Continue reading ‘Particulate inorganic to organic carbon production as a predictor for coccolithophorid sensitivity to ongoing ocean acidification’

The physiological response of marine diatoms to ocean acidification: differential roles of seawater pCO2 and pH

Although increasing the pCO2 for diatoms will presumably down‐regulate the CO2‐concentrating mechanism (CCM) to save energy for growth, different species have been reported to respond differently to ocean acidification (OA). To better understand their growth responses to OA, we acclimated the diatoms Thalassiosira pseudonana, Phaeodactylum tricornutum, and Chaetoceros muelleri to ambient (pCO2 400 μatm, pH 8.1), carbonated (pCO2 800 μatm, pH 8.1), acidified (pCO2 400 μatm, pH 7.8), and OA (pCO2 800 μatm, pH 7.8) conditions and investigated how seawater pCO2 and pH affect their CCMs, photosynthesis, and respiration both individually and jointly. In all three diatoms, carbonation down‐regulated the CCMs, while acidification increased both the photosynthetic carbon fixation rate and the fraction of CO2 as the inorganic carbon source. The positive OA effect on photosynthetic carbon fixation was more pronounced in C. muelleri, which had a relatively lower photosynthetic affinity for CO2, than in either T. pseudonana or P. tricornutum. In response to OA, T. pseudonana increased respiration for active disposal of H+ to maintain its intracellular pH, whereas P. tricornutum and C. muelleri retained their respiration rate but lowered the intracellular pH to maintain the cross‐membrane electrochemical gradient for H+ efflux. As the net result of changes in photosynthesis and respiration, growth enhancement to OA of the three diatoms followed the order of C. muelleri > P. tricornutum > T. pseudonana. This study demonstrates that elucidating the separate and joint impacts of increased pCO2 and decreased pH aids the mechanistic understanding of OA effects on diatoms in the future, acidified oceans.

Continue reading ‘The physiological response of marine diatoms to ocean acidification: differential roles of seawater pCO2 and pH’

Insensitivities of a subtropical productive coastal plankton community and trophic transfer to ocean acidification: results from a microcosm study

Highlights
• Lower apparent growth was observed under elevated CO2 of 1000 μatm.

• Primary production and trophic transfer were unaffected by high CO2.

• Fatty acid profiles of phyto-/zooplankton were unaffected by ocean acidification.

Abstract
Ocean acidification (OA) has potential to affect marine phytoplankton in ways that are partly understood, but there is less knowledge about how it may alter the coupling to secondary producers. We investigated the effects of OA on phytoplankton primary production, and its trophic transfer to zooplankton in a subtropical eutrophic water (Wuyuan Bay, China) under present day (400 μatm) and projected end-of-century (1000 μatm) pCO2 levels. Net primary production was unaffected, although OA did lead to small decreases in growth rates. OA had no measurable effect on micro-/mesozooplankton grazing rates. Elevated pCO2 had no effect on phytoplankton fatty acid (FA) concentrations during exponential phase, but saturated FAs increased relative to the control during declining phase. FA profiles of mesozooplankton were unaffected. Our findings show that short-term exposure of plankton communities in eutrophic subtropical waters to projected end-of-century OA conditions has little effect on primary productivity and trophic linkage to mesozooplankton.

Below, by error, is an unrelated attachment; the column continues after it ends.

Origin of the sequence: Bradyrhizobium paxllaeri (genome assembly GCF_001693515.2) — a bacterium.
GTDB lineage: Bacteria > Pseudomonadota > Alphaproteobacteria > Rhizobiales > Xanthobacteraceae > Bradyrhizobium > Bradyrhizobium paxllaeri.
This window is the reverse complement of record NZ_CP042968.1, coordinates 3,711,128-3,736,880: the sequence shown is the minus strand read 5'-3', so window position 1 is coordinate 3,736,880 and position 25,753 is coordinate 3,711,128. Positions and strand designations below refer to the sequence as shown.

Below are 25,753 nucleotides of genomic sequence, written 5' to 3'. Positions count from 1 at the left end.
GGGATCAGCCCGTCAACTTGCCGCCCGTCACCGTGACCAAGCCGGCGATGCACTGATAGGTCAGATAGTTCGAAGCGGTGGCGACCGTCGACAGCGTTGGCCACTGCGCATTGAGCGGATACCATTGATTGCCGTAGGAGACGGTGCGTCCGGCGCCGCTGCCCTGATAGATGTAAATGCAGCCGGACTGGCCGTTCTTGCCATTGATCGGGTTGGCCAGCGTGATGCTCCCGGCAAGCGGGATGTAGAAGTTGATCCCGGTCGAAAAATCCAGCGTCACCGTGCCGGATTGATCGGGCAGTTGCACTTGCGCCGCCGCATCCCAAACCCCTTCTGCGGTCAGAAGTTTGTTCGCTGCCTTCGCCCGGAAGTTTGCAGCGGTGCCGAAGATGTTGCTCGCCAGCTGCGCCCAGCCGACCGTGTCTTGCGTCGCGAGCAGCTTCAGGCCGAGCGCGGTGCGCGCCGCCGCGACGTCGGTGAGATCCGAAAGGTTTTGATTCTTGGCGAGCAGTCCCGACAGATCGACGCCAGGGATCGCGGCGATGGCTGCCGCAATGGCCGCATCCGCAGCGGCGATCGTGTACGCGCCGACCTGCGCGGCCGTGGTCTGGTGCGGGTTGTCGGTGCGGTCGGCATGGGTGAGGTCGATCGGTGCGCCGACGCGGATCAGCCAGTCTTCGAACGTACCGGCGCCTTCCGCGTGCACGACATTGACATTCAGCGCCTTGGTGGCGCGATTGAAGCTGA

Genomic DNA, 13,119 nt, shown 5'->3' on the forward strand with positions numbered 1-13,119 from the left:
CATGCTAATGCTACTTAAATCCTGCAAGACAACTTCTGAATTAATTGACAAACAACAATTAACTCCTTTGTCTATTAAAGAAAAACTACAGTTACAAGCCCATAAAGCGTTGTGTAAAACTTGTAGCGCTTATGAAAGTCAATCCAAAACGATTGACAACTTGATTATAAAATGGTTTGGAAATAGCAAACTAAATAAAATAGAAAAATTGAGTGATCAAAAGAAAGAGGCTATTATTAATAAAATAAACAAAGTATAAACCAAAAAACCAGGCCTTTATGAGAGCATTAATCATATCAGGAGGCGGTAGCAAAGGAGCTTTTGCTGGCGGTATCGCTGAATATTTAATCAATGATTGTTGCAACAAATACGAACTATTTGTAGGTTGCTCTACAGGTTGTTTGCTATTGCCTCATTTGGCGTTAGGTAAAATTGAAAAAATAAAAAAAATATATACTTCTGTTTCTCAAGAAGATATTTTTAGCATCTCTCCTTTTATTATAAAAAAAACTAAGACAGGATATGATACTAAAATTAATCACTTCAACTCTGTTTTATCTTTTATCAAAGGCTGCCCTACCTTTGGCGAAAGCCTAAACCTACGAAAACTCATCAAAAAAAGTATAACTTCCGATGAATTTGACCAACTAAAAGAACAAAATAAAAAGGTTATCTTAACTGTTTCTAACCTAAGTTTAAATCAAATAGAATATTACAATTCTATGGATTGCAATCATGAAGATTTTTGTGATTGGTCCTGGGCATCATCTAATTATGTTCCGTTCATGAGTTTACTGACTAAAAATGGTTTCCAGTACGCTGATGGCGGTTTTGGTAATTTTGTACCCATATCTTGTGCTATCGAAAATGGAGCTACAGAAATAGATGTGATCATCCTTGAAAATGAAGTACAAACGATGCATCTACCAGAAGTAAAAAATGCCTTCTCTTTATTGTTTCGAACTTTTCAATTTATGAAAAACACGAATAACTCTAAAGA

Continue reading ‘Insensitivities of a subtropical productive coastal plankton community and trophic transfer to ocean acidification: results from a microcosm study’

Physiological and biochemical responses of Thalassiosira weissflogii (diatom) to seawater acidification and alkalization

Increasing atmospheric pCO2 leads to seawater acidification, which has attracted considerable attention due to its potential impact on the marine biological carbon pump and function of marine ecosystems. Alternatively, phytoplankton cells living in coastal waters might experience increased pH/decreased pCO2 (seawater alkalization) caused by metabolic activities of other photoautotrophs, or after microalgal blooms. Here we grew Thalassiosira weissflogii (diatom) at seven pCO2 levels, including habitat-related lowered levels (25, 50, 100, and 200 µatm) as well as present-day (400 µatm) and elevated (800 and 1600 µatm) levels. Effects of seawater acidification and alkalization on growth, photosynthesis, dark respiration, cell geometry, and biogenic silica content of T. weissflogii were investigated. Elevated pCO2 and associated seawater acidification had no detectable effects. However, the lowered pCO2 levels (25 ∼ 100 µatm), which might be experienced by coastal diatoms in post-bloom scenarios, significantly limited growth and photosynthesis of this species. In addition, seawater alkalization resulted in more silicified cells with higher dark respiration rates. Thus, a negative correlation of biogenic silica content and growth rate was evident over the pCO2 range tested here. Taken together, seawater alkalization, rather than acidification, could have stronger effects on the ballasting efficiency and carbon export of T. weissflogii.

Continue reading ‘Physiological and biochemical responses of Thalassiosira weissflogii (diatom) to seawater acidification and alkalization’


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Ocean acidification in the IPCC AR5 WG II